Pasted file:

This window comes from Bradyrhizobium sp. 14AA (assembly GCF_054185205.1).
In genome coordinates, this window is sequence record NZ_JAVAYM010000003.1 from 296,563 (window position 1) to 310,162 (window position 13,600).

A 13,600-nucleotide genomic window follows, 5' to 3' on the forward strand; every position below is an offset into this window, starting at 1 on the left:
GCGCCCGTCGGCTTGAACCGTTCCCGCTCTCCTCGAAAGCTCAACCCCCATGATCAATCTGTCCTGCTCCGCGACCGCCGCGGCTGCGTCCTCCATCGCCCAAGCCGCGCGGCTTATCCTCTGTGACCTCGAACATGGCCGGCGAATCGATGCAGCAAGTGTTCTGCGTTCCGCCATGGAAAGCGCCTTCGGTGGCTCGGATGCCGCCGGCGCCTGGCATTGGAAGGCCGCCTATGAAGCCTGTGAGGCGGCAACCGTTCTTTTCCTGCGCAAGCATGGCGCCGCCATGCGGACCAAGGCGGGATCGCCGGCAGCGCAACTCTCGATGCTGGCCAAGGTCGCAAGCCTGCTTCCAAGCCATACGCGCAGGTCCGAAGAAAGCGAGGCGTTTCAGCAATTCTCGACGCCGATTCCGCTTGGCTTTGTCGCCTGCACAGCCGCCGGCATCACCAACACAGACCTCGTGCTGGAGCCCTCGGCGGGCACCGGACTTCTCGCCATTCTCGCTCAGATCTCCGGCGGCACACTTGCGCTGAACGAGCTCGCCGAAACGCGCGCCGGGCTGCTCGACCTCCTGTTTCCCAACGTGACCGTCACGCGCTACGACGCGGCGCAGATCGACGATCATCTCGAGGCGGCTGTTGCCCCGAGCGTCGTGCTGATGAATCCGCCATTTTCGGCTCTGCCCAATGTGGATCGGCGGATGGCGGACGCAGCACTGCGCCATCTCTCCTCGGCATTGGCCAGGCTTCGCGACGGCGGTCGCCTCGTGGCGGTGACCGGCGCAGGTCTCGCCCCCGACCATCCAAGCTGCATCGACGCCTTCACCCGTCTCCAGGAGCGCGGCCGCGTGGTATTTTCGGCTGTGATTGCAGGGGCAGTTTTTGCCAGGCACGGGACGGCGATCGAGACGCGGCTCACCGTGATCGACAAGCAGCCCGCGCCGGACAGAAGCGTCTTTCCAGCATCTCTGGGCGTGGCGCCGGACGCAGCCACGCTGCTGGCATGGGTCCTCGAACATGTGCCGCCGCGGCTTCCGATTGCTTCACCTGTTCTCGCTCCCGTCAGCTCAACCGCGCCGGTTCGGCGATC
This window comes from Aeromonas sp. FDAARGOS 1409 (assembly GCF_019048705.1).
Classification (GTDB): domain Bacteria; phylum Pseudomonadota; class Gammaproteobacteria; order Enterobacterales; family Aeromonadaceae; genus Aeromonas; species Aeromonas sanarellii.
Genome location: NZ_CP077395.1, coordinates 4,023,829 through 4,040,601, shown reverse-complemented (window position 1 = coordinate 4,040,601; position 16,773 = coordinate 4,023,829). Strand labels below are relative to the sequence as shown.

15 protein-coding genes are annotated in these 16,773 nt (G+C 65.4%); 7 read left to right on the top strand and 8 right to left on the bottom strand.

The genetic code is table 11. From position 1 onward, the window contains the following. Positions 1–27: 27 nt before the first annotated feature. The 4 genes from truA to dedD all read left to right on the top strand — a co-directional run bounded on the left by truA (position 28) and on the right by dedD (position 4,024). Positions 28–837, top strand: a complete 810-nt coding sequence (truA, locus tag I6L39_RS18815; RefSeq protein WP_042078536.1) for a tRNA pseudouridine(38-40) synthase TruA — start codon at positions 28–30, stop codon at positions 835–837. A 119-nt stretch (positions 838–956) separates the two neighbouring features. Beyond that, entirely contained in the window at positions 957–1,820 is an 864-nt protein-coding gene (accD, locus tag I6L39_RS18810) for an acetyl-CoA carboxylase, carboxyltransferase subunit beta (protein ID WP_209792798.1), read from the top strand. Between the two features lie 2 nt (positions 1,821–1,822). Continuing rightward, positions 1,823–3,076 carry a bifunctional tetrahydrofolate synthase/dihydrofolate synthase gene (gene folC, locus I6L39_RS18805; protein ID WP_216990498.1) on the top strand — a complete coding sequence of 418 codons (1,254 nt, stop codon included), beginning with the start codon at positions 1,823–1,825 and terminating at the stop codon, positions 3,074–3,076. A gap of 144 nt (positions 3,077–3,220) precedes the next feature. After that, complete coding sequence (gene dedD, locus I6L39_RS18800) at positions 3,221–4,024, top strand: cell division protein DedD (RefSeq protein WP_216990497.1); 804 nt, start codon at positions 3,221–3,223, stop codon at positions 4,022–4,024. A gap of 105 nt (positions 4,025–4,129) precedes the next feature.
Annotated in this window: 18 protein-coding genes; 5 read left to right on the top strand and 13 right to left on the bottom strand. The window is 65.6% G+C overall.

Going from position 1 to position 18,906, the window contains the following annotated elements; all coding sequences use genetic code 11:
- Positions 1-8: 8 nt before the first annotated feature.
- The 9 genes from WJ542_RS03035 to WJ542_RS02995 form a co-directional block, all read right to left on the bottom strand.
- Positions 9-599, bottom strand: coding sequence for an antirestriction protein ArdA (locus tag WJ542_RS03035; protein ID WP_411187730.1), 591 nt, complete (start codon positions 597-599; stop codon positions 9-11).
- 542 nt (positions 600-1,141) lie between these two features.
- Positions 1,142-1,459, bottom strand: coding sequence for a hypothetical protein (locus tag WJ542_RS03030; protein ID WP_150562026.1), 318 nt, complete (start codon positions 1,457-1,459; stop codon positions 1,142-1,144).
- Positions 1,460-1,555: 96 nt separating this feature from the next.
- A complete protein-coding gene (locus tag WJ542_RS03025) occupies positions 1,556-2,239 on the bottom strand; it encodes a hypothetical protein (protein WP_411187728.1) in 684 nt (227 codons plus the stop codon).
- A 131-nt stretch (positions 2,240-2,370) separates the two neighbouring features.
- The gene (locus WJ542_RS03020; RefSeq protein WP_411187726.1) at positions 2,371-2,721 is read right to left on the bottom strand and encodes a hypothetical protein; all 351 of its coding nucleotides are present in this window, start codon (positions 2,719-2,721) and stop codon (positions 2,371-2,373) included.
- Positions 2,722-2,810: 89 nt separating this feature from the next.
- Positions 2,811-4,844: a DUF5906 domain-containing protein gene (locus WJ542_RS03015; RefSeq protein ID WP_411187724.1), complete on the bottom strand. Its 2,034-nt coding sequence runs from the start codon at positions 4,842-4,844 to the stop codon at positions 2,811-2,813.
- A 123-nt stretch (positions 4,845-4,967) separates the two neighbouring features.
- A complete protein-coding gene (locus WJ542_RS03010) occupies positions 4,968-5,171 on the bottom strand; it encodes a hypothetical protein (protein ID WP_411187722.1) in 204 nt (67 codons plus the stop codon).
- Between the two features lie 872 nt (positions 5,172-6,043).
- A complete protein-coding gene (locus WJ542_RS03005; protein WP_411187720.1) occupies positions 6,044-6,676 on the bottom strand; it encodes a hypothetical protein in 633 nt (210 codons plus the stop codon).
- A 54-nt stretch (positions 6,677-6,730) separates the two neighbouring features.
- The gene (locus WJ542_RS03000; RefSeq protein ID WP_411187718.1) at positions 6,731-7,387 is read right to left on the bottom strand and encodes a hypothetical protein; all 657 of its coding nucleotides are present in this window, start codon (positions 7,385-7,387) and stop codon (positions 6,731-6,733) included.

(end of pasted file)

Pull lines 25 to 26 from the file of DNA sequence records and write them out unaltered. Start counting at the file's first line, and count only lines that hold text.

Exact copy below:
- Between the two features lie 872 nt (positions 5,172-6,043).
- A complete protein-coding gene (locus WJ542_RS03005; protein WP_411187720.1) occupies positions 6,044-6,676 on the bottom strand; it encodes a hypothetical protein in 633 nt (210 codons plus the stop codon).